Wednesday, May 12, 2010

The New Normal

A month after Sebastian's first birthday, our pediatrician dropped a bomb on us: Sebastian has "a severe, global, developmental delay and will probably need special assistance all of his life."

Um, WHAT?  

I glibly asked, "How do you know? What are we talking about: remedial reading or he's going to live with us for the rest of his life?" She didn't directly respond, but it was clear she was suggesting the latter. That was the first and last time I asked this sort of question.  General speculation is, frankly, useless.


Steven and I had asked for this special appointment to see the pediatrician because he wasn't very mobile yet; suddenly she's sending us for genetic testing and talking about the likelihood of mental retardation.  [A brief note here: Sebastian was a healthy kid who had only needed to see his pediatrician for well-baby check-ups.  I'll reserve the outrage about the doctor completely missing his delays and seizures for a separate post.] Pardon my language, but it was like a fucking mental earthquake.  My mind was breaking into pieces with the shock of the news.

Standing in the parking lot of the pediatrician's office, reeling from her prognosis, I had a thought: you don't wish for your child to have a (merely) normal life until that isn't an option.  Everything we had ever planned or dreamed about our life, from the day we found out I was pregnant to that moment, seemed no longer possible.  The future seemed so unclear I couldn't envision anything beyond driving home.

That was September 7, 2007.  Since that day, we have done many, many tests, tried loads of medications in various combinations, and done countless therapies.  Sebastian has a vast array of challenges.  If you're still with me and you have the time, click the link for a summary of what he's currently dealing with.  Sebastian's brain remains a mystery; we have no idea why it functions as it does.  But, it quickly became apparent that, though Sebastian's development may not progress organically like a typical child, he has a huge capacity to learn with the right instruction.  The end of the world was no longer near.

People frequently ask us two questions when they initially hear about Sebastian.  The first is always: Do we know why this happened?  No, we don't, but it's not for lack of trying.  I certainly burned up the internet, bought books and did my best House differential to figure out the cause.  Like so many kids, Sebastian's challenges are idiopathic.  After his genetic and metabolic tests came back negative and normal, and his MRI and PET scans were normal, we simply had to focus on What To Do Now.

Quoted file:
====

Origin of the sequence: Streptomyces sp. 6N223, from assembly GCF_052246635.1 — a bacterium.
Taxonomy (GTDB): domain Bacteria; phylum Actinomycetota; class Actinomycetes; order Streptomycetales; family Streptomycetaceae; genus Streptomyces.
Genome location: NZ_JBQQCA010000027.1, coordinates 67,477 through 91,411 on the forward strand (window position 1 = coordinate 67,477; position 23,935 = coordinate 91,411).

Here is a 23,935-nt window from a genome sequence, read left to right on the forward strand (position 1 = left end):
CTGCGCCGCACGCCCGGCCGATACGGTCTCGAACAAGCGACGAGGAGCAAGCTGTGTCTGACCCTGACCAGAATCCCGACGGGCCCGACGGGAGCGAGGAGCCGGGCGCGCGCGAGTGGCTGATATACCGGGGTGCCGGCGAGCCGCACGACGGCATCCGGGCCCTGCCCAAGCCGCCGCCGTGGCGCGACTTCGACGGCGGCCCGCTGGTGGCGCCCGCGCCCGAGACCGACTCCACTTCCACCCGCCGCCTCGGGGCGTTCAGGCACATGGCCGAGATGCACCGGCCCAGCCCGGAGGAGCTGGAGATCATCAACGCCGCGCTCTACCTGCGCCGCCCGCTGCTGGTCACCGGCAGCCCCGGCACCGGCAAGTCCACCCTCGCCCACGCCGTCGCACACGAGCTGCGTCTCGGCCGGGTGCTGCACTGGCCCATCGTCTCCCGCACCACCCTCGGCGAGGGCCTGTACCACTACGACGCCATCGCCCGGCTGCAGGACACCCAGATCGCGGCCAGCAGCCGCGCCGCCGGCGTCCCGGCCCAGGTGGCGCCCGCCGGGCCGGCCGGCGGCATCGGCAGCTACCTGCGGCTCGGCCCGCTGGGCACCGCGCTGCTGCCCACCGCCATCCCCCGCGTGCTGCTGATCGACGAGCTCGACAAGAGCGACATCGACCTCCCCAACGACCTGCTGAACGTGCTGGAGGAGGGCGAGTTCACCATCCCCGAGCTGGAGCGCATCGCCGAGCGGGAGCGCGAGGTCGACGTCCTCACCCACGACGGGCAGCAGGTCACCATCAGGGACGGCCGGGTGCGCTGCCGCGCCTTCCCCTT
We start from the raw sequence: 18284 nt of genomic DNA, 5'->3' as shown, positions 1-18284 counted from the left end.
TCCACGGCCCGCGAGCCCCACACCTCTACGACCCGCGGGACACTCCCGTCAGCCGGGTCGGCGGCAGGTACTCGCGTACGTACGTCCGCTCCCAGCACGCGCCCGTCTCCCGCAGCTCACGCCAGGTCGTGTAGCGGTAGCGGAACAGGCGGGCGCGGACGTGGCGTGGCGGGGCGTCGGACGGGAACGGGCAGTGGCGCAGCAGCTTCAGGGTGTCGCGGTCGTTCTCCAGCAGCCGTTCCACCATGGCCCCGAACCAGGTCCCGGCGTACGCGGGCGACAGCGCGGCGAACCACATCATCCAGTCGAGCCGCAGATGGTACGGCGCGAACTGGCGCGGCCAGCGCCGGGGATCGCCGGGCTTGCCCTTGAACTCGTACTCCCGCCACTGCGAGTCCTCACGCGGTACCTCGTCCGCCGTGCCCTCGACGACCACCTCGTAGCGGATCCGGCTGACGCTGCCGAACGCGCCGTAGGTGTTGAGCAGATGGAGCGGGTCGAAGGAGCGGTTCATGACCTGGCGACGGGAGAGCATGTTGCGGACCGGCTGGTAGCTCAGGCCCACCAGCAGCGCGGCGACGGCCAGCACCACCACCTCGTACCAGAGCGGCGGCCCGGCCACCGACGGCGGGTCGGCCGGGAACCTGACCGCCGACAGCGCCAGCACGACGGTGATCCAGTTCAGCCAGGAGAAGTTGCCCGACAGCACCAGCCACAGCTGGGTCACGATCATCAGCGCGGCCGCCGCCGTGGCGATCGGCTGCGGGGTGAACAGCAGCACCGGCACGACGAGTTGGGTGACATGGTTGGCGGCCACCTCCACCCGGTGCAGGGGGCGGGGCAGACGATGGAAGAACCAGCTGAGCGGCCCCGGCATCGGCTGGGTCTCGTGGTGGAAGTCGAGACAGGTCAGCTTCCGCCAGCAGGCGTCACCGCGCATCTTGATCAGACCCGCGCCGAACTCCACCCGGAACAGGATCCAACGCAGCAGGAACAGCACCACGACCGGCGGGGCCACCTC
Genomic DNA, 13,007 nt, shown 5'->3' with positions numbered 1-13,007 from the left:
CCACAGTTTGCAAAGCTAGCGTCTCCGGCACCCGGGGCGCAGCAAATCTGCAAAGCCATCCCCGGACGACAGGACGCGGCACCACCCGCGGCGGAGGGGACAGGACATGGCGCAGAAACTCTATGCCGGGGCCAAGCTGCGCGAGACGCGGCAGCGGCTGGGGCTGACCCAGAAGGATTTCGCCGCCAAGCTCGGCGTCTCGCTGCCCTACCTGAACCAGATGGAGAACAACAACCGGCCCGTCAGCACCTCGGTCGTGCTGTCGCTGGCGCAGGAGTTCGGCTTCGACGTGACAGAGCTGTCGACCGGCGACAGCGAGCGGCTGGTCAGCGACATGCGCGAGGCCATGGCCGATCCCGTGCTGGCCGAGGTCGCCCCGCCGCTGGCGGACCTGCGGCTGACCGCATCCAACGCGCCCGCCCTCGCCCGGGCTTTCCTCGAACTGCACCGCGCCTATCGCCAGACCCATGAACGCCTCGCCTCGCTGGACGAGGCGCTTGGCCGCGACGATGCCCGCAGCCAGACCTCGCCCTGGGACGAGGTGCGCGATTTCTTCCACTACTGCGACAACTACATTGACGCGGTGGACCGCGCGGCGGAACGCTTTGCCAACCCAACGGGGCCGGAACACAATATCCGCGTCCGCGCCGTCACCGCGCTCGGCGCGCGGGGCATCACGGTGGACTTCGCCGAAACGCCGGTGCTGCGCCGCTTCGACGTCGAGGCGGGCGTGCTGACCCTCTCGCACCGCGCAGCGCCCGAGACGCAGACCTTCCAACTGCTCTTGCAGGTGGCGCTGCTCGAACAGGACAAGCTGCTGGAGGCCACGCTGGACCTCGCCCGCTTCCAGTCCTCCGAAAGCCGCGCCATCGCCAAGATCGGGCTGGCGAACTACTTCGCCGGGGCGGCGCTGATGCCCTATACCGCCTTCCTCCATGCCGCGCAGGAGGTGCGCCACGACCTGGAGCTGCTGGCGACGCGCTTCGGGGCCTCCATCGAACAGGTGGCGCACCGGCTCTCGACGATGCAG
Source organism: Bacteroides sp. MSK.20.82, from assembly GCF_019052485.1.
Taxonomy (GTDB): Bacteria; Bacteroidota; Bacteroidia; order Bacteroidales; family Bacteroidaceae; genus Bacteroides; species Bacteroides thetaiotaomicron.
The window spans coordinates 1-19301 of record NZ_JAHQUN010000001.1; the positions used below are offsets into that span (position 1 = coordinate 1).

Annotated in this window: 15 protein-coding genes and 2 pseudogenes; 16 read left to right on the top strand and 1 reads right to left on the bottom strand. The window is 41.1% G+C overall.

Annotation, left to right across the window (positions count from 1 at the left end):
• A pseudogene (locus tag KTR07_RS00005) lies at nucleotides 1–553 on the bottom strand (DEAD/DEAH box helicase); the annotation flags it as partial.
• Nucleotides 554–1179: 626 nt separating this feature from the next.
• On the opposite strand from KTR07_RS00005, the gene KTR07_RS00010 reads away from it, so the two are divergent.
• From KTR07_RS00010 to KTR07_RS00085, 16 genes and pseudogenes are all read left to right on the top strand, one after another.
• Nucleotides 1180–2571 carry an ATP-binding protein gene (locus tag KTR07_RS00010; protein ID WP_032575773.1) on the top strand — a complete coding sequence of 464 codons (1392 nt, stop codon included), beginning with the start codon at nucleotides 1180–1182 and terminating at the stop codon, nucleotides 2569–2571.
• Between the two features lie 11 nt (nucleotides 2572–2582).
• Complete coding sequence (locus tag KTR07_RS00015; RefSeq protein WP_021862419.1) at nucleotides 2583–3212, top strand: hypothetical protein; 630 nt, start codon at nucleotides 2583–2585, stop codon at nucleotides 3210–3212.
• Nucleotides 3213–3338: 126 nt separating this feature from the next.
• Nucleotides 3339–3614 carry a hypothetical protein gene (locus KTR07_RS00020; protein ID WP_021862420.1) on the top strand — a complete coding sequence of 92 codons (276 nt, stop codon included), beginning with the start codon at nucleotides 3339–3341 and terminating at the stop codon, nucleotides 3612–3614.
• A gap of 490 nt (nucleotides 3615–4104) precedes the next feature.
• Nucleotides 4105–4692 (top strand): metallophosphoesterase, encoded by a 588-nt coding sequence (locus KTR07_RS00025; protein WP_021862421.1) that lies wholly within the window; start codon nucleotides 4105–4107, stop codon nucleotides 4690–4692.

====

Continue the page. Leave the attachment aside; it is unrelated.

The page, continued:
The second question is often:  What do "they" say will happen?  They--the doctors and experts--don't know.  How could they?  How does anyone know what will happen with his kid?  I feel pretty confident that, at 16, Sebastian won't be getting high and stealing cars.  But if he is, I think we can all agree, his therapies will have been pretty damn effective.  Instead of abstract worrying about Sebastian's future potential, we're focused on tangible ways to improve Sebastian's participation in his world now.

Occasionally, we still do tests when it might inform the utility of a potential treatment.  We constantly look for new types of therapies to approach Sebastian's development.  There have been plenty of setbacks, failed medications, ineffective therapies, new challenges uncovered.  When a treatment doesn't work, we cross it off the list and move on to the next.  It's how we got to a lot of his current therapies and on the ketogenic diet.  As long as there is a list, there is opportunity.

With two small kids, we do the usual stuff: go to pools and parks and out to restaurants.  We travel with the kids on road trips and long flights.  Like all parents, we continue to figure it out as we go along.  Because of Sebastian, Steven and I are more more resourceful and creative parents; we are more generous and grateful human beings.  Our life is complicated, but far from tragic.








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